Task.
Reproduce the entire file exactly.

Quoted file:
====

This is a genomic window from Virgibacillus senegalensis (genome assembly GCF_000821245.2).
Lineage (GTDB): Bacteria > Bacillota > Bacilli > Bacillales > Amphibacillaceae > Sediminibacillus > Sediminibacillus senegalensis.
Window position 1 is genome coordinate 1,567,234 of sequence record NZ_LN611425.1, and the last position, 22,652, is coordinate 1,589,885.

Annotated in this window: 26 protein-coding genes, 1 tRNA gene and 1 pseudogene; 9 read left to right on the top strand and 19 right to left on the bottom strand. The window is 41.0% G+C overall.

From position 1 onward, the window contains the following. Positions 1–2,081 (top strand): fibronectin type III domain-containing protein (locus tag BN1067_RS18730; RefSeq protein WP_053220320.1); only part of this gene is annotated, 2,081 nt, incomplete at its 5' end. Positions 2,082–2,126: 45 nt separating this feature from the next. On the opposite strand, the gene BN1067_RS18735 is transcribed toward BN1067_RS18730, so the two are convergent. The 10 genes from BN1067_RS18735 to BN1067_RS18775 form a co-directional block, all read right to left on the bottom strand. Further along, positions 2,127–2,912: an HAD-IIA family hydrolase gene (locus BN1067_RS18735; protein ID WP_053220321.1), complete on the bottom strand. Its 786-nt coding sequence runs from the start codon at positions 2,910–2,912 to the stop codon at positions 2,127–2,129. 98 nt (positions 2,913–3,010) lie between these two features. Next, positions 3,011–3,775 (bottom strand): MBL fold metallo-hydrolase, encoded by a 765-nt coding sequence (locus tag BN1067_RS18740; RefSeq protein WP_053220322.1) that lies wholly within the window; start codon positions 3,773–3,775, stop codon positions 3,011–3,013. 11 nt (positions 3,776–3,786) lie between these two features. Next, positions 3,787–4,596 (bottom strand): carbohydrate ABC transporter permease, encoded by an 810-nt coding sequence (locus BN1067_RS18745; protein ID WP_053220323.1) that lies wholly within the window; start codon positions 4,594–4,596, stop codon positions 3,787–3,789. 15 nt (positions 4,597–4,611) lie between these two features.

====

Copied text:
This is a genomic window from Virgibacillus senegalensis (genome assembly GCF_000821245.2).
Lineage (GTDB): Bacteria > Bacillota > Bacilli > Bacillales > Amphibacillaceae > Sediminibacillus > Sediminibacillus senegalensis.
Window position 1 is genome coordinate 1,567,234 of sequence record NZ_LN611425.1, and the last position, 22,652, is coordinate 1,589,885.

Annotated in this window: 26 protein-coding genes, 1 tRNA gene and 1 pseudogene; 9 read left to right on the top strand and 19 right to left on the bottom strand. The window is 41.0% G+C overall.

From position 1 onward, the window contains the following. Positions 1–2,081 (top strand): fibronectin type III domain-containing protein (locus tag BN1067_RS18730; RefSeq protein WP_053220320.1); only part of this gene is annotated, 2,081 nt, incomplete at its 5' end. Positions 2,082–2,126: 45 nt separating this feature from the next. On the opposite strand, the gene BN1067_RS18735 is transcribed toward BN1067_RS18730, so the two are convergent. The 10 genes from BN1067_RS18735 to BN1067_RS18775 form a co-directional block, all read right to left on the bottom strand. Further along, positions 2,127–2,912: an HAD-IIA family hydrolase gene (locus BN1067_RS18735; protein ID WP_053220321.1), complete on the bottom strand. Its 786-nt coding sequence runs from the start codon at positions 2,910–2,912 to the stop codon at positions 2,127–2,129. 98 nt (positions 2,913–3,010) lie between these two features. Next, positions 3,011–3,775 (bottom strand): MBL fold metallo-hydrolase, encoded by a 765-nt coding sequence (locus tag BN1067_RS18740; RefSeq protein WP_053220322.1) that lies wholly within the window; start codon positions 3,773–3,775, stop codon positions 3,011–3,013. 11 nt (positions 3,776–3,786) lie between these two features. Next, positions 3,787–4,596 (bottom strand): carbohydrate ABC transporter permease, encoded by an 810-nt coding sequence (locus BN1067_RS18745; protein ID WP_053220323.1) that lies wholly within the window; start codon positions 4,594–4,596, stop codon positions 3,787–3,789. 15 nt (positions 4,597–4,611) lie between these two features.